Restaurants in The Chateau Frontenac
The Chateau, being basically a city unto itself, has a number of restaurants: Champlain Restaurant, the most formal of the restaurants - you'll want a reservation!; 1608 Wine & Cheese Bar, the incredible bar with stunning views of the St. Lawrence River (the easiest to drop by, even if you aren't staying at the Chateau); Bistro Le Sam, Champlain's less formal counterpart; and Place Dufferin (breakfast in the lower level), in addition to a (very crowded) Starbucks right on the Dufferin Terrace.
We stopped by 1608 several times - check out this gorgeous gin and tonic! Personally, we enjoyed exploring the city's restaurant offerings, but having a drink per evening in 1608. It's good people watching, the drinks are amazing, and the views are even better! Like I said, even if you aren't staying here, definitely come in for a drink! And if you are staying here, I wouldn't plan to eat all your meals at the hotel, as the restaurants are quite high-end/packed in the high season.
Selecting a Room at Chateau Frontenac
The hotel is absolutely massive, with a large variety of room types and sizes, many of which are differentiated based on the views they offer. And, of course, be warned, they don't all have stunning views of the water. In fact, many of the rooms have internal views, even at the higher price points, which I did find a bit surprising.
We opted for the Deluxe King - which had plenty of space, a nice view of the interior of the hotel, and a marble bathroom. We actually had our own little turret in the corner, which I found endlessly exciting. That said, this is an old, and popular, hotel, and, for North America, the room was not large for the price. And yes, I'll acknowledge that my European friends will think the rooms are insanely large - but things are big out here and people are accustomed to desks and sofas, even in basic hotel rooms ;)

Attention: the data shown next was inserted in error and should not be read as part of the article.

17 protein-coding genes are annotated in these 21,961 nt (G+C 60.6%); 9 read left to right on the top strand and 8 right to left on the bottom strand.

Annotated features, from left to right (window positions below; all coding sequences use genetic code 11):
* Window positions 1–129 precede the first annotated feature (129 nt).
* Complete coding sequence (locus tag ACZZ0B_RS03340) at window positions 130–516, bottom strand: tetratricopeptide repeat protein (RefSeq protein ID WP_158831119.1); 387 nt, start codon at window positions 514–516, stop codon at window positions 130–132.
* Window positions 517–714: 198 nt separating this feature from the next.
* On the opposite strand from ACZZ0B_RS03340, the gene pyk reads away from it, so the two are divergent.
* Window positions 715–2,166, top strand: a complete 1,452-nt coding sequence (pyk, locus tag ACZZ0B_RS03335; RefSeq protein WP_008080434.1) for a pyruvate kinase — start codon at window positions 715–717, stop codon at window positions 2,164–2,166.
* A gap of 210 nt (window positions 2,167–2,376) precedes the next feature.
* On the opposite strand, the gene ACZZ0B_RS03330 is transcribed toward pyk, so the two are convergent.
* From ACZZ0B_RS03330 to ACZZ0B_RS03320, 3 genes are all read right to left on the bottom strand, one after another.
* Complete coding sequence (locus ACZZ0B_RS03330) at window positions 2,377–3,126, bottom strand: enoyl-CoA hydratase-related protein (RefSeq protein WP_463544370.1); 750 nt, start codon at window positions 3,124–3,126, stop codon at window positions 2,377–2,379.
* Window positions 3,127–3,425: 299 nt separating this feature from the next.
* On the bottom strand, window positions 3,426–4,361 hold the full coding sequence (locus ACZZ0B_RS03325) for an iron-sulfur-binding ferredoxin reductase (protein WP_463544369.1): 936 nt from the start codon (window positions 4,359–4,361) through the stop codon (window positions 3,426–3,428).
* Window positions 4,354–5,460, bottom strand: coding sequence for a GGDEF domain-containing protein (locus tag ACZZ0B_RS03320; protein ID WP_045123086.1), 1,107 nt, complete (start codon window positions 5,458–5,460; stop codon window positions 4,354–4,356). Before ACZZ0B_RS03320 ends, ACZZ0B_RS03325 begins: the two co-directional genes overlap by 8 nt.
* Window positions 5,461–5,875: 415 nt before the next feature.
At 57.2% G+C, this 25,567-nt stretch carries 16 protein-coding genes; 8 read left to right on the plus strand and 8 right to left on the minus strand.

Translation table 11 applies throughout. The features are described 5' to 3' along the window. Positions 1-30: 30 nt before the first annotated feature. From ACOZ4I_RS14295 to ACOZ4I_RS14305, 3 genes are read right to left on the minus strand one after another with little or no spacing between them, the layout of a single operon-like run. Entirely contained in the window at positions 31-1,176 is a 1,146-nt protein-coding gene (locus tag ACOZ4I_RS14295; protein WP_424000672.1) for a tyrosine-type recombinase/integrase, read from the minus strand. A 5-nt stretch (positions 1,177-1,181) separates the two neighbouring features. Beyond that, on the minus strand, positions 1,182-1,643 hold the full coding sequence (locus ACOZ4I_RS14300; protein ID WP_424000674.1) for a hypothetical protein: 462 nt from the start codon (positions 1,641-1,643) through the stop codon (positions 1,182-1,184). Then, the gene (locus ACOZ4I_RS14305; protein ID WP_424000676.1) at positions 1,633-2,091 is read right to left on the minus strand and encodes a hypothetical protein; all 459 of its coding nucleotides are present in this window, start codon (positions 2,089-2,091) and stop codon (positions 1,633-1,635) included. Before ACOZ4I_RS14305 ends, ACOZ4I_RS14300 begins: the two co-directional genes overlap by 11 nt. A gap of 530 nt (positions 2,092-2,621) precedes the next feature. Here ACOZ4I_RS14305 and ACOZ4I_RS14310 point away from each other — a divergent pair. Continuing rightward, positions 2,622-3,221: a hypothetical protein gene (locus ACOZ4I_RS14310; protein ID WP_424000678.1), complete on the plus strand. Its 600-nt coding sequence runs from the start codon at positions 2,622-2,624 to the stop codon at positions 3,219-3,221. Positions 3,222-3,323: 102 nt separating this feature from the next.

If you have any mobility concerns, be sure to ask for a room close to the elevator, or you could be in for an alarmingly lengthly walk to your room.
Is there a language barrier in Quebec City?
If your French language skills have escaped you, never fear! The Chateau's staff speak English and you won't have a problem finding your way around the town, using English. You may encounter some issues with random, more obscure vocabulary words (I helped an American guest order "oatmeal" at the Starbucks in the Chateau), but thank goodness for smart phones! If, even better, you want to practice your rusty French skills, the Quebecois are unfailingly kind, and will let you try it out. If you are looking parler Francais, do tell them you'd like to practice though, or else they'll sense your struggle and immediately switch to English, thinking they're making you comfortable by abandoning French.
And, you'll be greeted by the official hotel greeter, Daphne, who is extraordinarily welcoming (and sleepy). Her English and French are excellent. Her ability to stay awake? Not so much.
I hope you enjoy the Chateau Frontenac as much as we did!